Taiyaki is a classic Japanese street food that is super fun and cute, simple to eat undeniably delicious!
This quintessential Japanese snack is a fish-shaped waffle that is traditionally filled with red bean paste (called Anko). When Taiyaki is freshly made, Taiyaki has a crisp outside with a warm, soft and slightly sweet inside with the smooth red bean filling.
Taiyaki, pronounce "Tai-Yah-Key", means “baked sea bream” named after a Japanese saltwater fish called tai. Tiakayi is commonly filled with Anko but there are a variety of fillings that can be used such as custard, chocolate, nutella, or opened up on one side a filled with ice cream!
What Is Anko?
Anko, also known as An, is a Japanese sweet red bean paste made from azuki beans. Azuki or Adzuki, which means "small beans" in Japanese, are commonly used in Asian pastries and desserts such as our Chinese Moon Cakes. The most common way to make sweet red bean paste is to boil and then sweetening the paste with sugar. The paste can either have a chunky or fine, smooth texture. The paste have two different names base on how it is made and whether the paste has a chunky or a very fine, smooth texture. We want to make the Taiyaki luxurious (haha!) so we chose to make Koshian.
Tsubuan – The paste has a chunky texture with bean shapes still intact.
Koshian – The paste has a fine, smooth texture.
HOW DO YOU GET THE TAI FISH-SHAPE FOR THE TAIYAKI?
We use a special Taiyaki Fish-shaped Pancake pan to make that special shape below. The pan is coated with butter on each side with a silicone brush and then batter is poured onto one side and then after a few minutes flipped over to cook the other side.
Watch our Video Tutorial on How to Make Taiyaki:
JAPANESE TAIYAKI RECIPE WITH RED BEAN FILLING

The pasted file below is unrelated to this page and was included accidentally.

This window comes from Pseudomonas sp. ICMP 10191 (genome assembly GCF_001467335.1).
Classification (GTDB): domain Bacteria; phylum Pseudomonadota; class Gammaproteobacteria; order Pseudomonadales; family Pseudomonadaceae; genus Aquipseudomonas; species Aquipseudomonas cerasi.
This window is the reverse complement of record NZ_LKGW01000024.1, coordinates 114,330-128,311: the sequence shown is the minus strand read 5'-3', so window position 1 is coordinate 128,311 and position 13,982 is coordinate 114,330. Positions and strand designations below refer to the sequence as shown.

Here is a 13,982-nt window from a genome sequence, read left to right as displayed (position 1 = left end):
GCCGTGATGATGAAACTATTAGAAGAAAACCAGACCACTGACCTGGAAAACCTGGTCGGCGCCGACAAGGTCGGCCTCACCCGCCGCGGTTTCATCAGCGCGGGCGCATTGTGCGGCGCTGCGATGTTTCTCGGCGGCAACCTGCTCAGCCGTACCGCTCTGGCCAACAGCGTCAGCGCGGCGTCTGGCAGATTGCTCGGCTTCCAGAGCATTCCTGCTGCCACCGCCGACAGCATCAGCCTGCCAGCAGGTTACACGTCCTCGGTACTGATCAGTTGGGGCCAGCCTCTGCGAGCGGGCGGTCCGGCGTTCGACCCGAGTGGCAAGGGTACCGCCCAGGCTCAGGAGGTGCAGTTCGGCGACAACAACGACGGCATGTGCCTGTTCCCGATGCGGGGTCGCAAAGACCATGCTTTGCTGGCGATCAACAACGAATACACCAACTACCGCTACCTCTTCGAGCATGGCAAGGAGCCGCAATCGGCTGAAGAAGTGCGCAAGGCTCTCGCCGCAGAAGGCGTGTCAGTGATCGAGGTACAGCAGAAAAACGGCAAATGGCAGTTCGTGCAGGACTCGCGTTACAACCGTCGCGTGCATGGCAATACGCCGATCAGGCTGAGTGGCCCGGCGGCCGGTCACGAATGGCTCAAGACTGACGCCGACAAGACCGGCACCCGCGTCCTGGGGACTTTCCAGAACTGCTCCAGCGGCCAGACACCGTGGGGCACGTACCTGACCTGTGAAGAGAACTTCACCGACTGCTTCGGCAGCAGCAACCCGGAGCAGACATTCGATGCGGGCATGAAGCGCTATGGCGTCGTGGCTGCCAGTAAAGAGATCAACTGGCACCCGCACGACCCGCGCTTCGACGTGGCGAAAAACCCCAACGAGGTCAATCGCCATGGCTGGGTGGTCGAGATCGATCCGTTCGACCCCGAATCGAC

FOR THE RED BEAN PASTE (Anko) :
1 cup sweet red beans (Azuki beans also known as Adzuki beans)
1 cup sugar
5-6 cups Water, as needed
FOR THE TAIYAKI BATTER:
1 cup all-purpose flour
2 tsp baking powder
2 Tbsp sugar
1/3 cup water
1/3 cup milk 1 large egg
Sweet Red Bean Paste (Koshian)
Rinse azuki beans and transfer the drained red beans into a place into a medium sauce pan.
Pour boiling water over the bean until filled 1 inch above azuki beans and allow to sit for 30 minutes. After 30 minutes, discard the water and put the azuki beans back into the same pot.
Pour 2 1/2 cups of water and boil at medium to high heat for 15 minutes. Stir occasionally to prevent the bottom for burning or drying out.
After 15 minutes, Pour an additional 2 cups of water and boil again at medium to high heat for 15 minutes.
Once the water reaches the level of the beans, add the sugar and pinch of salt and simmer on low to medium heat for an additional 10-12 minutes. Stir occasionally as it is simmering. The consistency will be come thicker. Once the beans are soft, remove from heat.
Transfer the beans to a food processor and blend until the beans become a fine paste.
Next, push the red bean paste through a sieve. This will remove any clumps and skins from the paste resulting in a very smooth texture.
Divide the red bean paste into 25 gm portions and mold each portion into a 3-inch long roll, set aside and cover all the rolls with saran wrap.
Sift the flour and baking powder in a large bowl and create a well (crater) in the center of mixture.
In a separate medium bowl, mix all the wet ingredients together and then pour it into the well of flour.
Combine them until the mixture is full incorporated. Do not overmix this batter.
Cover and refrigerate for about 30 minutes.
Heat the taiyaki pan over low-medium heat, brush the insides with butter or cooking spray, both top and bottom.
Pour about 2 Tbs of batter on one side of the pan.
Place a roll of red bean paste in middle of the batter and pour more batter on top of the red bean paste (approximately 2 Tbsp of batter). Be sure to cover over the red bean paste filling.
Cover with the top half of the pan and cook for 3 to 5 minutes over low heat. Flip over and cook the other side fo another 3 to 5 minutes.
When both sides have cooked, the Taiyaki can be gently removed from the pan. Repeat the process until all batter and red bean paste has been used.
If you're not using the red bean paste immediately, you can transfer the red bean paste in an airtight container and store in the refrigerator for up to 3-4 days or in the freezer for up to 2 months. When you’re ready to use, you can defrost in the refrigerator overnight.